What 160 entrepreneurs wish they knew BEFORE they started their business.

What 160 entrepreneurs wish they knew BEFORE they started their business.

I recently stumbled upon this great Twitter post:

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Something about this post resonated with people, and it received over 160 replies from people that have left the safety of a job and started their own business.

While I was reading through the replies, I noticed that most of the advice that was being given was amazing! There was a whole lot of advice that I wish I knew before starting a business. It would have saved me both time and money!

The problem with Twitter is that this post will disappear into the social media abyss within a few days, never to be seen again.

But this was informational gold, and I wanted to dig it up.

So, I’ve cherry-picked the best replies and have categorised them into mindset, financial, lifestyle, practical and productivity.

Enjoy, and let me know in the comments if you have any tips to add to the list.


  • The mental battle you will play in your mind as weeks and months of working harder than you ever did before with 0 pay is much more difficult on you than might have imagined
  • I thought the jump from bi-weekly paychecks to working for myself was a leap off the cliff. When I did it, it was a short hop. Wish I had realized that sooner. If you have the drive to try on your own you can always go back to a job if you have to.
  • Managing your emotional state is just as/if not more important than your actual daily work.
  • It’ll probably take 2-3x longer than you think it will to pay yourself. The emotional rollercoaster is real. Expect to battle the Trough of Sorrow. Tune out opinions from anyone who hasn’t met with you at least 3 times to discuss your startup in-depth.
  • That there are options to start with zero capital, just a laptop and an internet connection. Market your skillset and you can be positive in month 1.
  • You suffer more in your imaginations than in reality.
  • Why I didn’t start sooner Best advice was don’t wait to think it all through – you can always backfill anything you didn’t think of Analyze your Strengths, Weaknesses Opptys and Threats and away you go 25 yrs later still going.
  • Be hyper-focused on solving one small problem. Quitting your job is a super overwhelming experience, you need a North Star that drives direction every day. Don’t make the same mistakes I did, paralysis by over-analysis.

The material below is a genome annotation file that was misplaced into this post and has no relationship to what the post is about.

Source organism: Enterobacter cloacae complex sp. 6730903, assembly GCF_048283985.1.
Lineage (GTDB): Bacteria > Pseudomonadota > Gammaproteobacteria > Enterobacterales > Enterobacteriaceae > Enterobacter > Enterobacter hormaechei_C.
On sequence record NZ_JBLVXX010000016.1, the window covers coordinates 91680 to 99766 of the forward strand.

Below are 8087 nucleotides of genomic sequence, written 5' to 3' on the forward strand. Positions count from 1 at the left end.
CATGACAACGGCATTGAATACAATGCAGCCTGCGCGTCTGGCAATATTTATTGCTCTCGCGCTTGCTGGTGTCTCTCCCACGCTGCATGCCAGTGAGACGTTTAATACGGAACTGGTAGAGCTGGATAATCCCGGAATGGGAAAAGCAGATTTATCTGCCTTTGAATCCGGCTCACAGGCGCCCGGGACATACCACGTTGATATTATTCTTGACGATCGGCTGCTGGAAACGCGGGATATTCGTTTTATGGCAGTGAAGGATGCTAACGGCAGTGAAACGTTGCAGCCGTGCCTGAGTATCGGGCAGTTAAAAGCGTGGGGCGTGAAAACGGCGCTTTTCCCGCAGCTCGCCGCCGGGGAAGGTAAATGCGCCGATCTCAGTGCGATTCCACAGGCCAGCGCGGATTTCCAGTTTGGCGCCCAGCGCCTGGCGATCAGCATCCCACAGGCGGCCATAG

• You’ll have to tear yourself down and build yourself back up from scratch to survive. And it’s gonna feel like shit. Every day. And you’ll never stop questioning if this is the right thing for you to be doing. You can’t be prepared for it. You just have to go through it.
  • That doing well enough is worse than failing. You might be making enough to get by but then all your free time is gone, vacations are all working, and you are generally stuck on a treadmill. Once on it, you lose all perspective since your just trying to keep up.
  • Higher highs, lower lows. Also, when you have no boss or bureaucracy to blame, know the level of self-scrutiny will be intense.
  • That I could have done it soooo long ago if I changed my mindset, invested in my skillset and set the bar for being in my inner circle as those who fed my faith and fund of knowledge instead of my fear.
  • To know that the journey is soooo much more challenging than you can ever imagine. And to highly reconsider taking that leap before you have a consistent customer/subscriber base.
  • It’s not as scary as you think and you’ll get so many more opportunities than you expect.
  • How much better life would be. I should have started my business years ago. I was scared.
  • I wish I knew that “Business and startups are not for lazy people”.


  • Know your bookwork, tax situation and deductions you can take advantage of by starting your gig. Then follow your gut, your heart, and your passion and never look back! There are always people telling you that you will fail…prove them wrong.
  • Health Insurance – scary no matter how you slice it. Also wickedly expensive unless you learn to think way outside the box.
  • Make sure to get all your personal borrowing completed. Get your credit limits as high as possible. You’re going into the personal debt desert for a few years. Home loans, student loans and car loans are very difficult once self-employed.
  • Hire a bookkeeper stat.
  • learn more about taxes. $5k from your job is not the same as $5k from the business lol. go get an accountant/bookkeeper/tax guy as well 🙂
  • Establish accounting systems and procedures for personal finances to be more familiar with how you want to operate business accounting systems.
  • To figure out a personal cash flow plan first for personal expenses. Living on saving for X months? Consulting for cashflow? Work 10-15 hours? What’s the plan so personal expenses don’t cross with business needs.
  • Go all in. Incorporate because it’ll make you look more credible, you’ll have more protections in case anything unexpected were to happen, and the fringe benefits are better when it comes to taxes compared to freelancing.
  • learn about taxes and get on top of bookkeeping asap.
  • Hire a good accountant. Keep a record of any transaction in writing. Consistency is key.
  • Plan personal financial needs for the next 3-4 years. Money gets spent faster than you think. Business traction comes later than you think.